The reports of hijacked Xbox Live/Windows Live accounts are somewhat ominous. At this point, they haven't been confirmed by Microsoft, so it might as well be a rumor.
Were there reports of this before the Windows Live beta launch recently? Obviously, it's a bit post hoc ergo propter hoc to say the availability of Windows Live is the source of a possible security breach, but the timing is suggestive. Apparently Microsoft has launched a probe. Hopefully Microsoft will issue a press release on the veracity of the reports.
If there was (or perhaps is) a problem, it hasn't been handled well. I'd rather Microsoft have been more forward if they knew of problems. Even if it was just cover for deficiencies in the Xbox 360's original design, extending the Xbox 360 warranties was a good PR move. In keeping with that, Microsoft perhaps should have stepped up to say there was a problem, that they'd fix it, and that they'd take care of anyone who was bitten by a security breach. If there are no problems, they should be out in front as soon as possible telling everyone as much.
This raises a possible explanation for why Sony is hesitant to give the PSP access to the PlayStation store. The PSP is a compromised platform. People can, and are, writing software for it, and Sony cannot control them. A user can run homebrew code on a lot of PSPs, including a program that will brick the system.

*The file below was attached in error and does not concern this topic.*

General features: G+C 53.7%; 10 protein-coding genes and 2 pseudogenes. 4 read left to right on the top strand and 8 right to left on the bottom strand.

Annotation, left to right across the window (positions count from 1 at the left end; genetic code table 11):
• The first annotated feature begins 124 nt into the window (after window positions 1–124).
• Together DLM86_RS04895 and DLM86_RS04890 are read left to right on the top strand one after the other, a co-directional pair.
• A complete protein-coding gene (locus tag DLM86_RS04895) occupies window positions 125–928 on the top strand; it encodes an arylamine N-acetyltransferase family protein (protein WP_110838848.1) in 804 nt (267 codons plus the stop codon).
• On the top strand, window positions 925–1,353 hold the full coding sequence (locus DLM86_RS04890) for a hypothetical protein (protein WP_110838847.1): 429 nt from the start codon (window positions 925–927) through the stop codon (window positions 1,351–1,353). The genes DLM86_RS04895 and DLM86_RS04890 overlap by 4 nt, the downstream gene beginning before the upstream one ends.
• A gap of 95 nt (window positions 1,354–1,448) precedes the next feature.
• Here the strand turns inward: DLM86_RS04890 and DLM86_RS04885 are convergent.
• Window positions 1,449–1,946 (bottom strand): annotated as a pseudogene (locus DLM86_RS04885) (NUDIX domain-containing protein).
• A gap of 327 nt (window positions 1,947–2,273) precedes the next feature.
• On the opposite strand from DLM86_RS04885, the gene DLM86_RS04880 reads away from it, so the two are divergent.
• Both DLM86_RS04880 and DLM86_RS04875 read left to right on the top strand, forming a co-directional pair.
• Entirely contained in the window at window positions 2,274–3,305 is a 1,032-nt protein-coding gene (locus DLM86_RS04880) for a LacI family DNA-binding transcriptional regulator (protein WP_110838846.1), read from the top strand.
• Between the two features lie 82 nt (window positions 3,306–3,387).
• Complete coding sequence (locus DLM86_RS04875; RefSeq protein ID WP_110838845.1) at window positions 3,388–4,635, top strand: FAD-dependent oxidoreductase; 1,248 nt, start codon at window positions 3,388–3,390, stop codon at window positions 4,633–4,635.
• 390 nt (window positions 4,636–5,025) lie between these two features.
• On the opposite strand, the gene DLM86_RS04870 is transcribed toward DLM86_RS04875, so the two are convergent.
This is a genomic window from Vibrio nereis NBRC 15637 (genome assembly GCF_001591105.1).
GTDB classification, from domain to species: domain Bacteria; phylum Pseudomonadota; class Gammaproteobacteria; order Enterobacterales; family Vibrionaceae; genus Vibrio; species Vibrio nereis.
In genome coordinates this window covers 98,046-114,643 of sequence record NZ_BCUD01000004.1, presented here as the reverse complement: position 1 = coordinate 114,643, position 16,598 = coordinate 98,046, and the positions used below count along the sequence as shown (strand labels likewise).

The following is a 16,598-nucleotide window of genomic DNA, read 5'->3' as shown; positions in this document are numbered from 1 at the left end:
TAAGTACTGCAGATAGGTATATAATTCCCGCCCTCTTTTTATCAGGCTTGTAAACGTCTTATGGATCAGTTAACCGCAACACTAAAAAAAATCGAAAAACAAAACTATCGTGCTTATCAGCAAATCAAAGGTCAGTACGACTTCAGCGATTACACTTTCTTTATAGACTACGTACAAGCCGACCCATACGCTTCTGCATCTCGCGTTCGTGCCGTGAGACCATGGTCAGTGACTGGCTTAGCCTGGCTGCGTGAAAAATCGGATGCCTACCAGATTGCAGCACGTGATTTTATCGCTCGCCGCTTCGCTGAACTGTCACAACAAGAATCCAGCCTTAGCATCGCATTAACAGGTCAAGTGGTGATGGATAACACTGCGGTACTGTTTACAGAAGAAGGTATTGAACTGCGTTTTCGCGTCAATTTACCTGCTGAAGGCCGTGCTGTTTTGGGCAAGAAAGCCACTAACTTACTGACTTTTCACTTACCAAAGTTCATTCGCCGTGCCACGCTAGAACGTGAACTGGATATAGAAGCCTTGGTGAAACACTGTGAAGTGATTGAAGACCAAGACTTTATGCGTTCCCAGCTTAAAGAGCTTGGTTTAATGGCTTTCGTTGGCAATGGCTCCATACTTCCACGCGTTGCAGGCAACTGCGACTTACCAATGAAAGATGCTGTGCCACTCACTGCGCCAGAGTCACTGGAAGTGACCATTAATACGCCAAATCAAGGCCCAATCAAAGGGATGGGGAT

So the combination of hacked firmware and a networked application which handles a user's financial information raises the possibility of malware that phones home with that information.
Update: Kotaku has a response from Microsoft. The official word isn't informative: it just says they take security seriously and they're investigating all reports. A representative apparently conveyed to Crecente that they haven't found any security breaches. Why wasn't that in the official statement?
[Originally I wrote about Windows Live as if it were launched. It isn't, but is in public beta. Obviously, I made a mistake. More info here.]
The beta hasn't even started yet, actually, at least not the public phase. I'm signed up and confirmed, but nothing has gone out yet.
The compromise is almost certainly a low tech one. Remember that some people have been out there hiring people to grind their gamerscore, a process that requires giving your account details to someone else in a remote place.
Not exactly the smartest cookies right there.
It's an interesting point and maybe this is just the ex-security analyst in me ... but if someone was keeping username/password information on a machine that they were also running homebrews?
I wouldn't have much sympathy.
On the other hand, if this is MS/Sony/whoever not doing the right dilligence when it comes to encryption and the like - throw the book at them.